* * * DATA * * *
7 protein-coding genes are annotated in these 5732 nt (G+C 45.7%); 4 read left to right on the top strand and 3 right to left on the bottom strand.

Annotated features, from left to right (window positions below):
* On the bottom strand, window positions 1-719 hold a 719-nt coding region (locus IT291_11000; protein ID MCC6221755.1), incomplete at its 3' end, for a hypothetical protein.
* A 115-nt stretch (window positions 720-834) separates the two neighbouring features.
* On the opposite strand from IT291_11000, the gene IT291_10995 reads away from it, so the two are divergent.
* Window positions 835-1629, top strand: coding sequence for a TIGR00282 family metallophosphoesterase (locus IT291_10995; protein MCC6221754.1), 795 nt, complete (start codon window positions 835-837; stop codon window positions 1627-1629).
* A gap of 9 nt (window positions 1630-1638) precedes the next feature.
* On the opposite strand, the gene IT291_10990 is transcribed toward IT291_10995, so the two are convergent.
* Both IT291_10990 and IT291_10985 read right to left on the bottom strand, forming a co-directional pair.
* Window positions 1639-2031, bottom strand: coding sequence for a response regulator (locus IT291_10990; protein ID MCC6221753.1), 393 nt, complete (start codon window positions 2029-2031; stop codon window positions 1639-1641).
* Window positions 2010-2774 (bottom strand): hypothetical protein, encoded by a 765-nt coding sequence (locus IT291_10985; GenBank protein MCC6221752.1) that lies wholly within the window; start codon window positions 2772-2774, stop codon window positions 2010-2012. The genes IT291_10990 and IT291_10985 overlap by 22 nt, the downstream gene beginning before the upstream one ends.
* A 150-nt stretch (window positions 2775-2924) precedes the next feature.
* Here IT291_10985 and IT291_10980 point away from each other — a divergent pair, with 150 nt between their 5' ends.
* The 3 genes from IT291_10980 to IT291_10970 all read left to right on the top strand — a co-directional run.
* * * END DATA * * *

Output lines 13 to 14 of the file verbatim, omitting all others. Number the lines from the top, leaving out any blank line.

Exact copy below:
* Here IT291_10985 and IT291_10980 point away from each other — a divergent pair, with 150 nt between their 5' ends.
* The 3 genes from IT291_10980 to IT291_10970 all read left to right on the top strand — a co-directional run.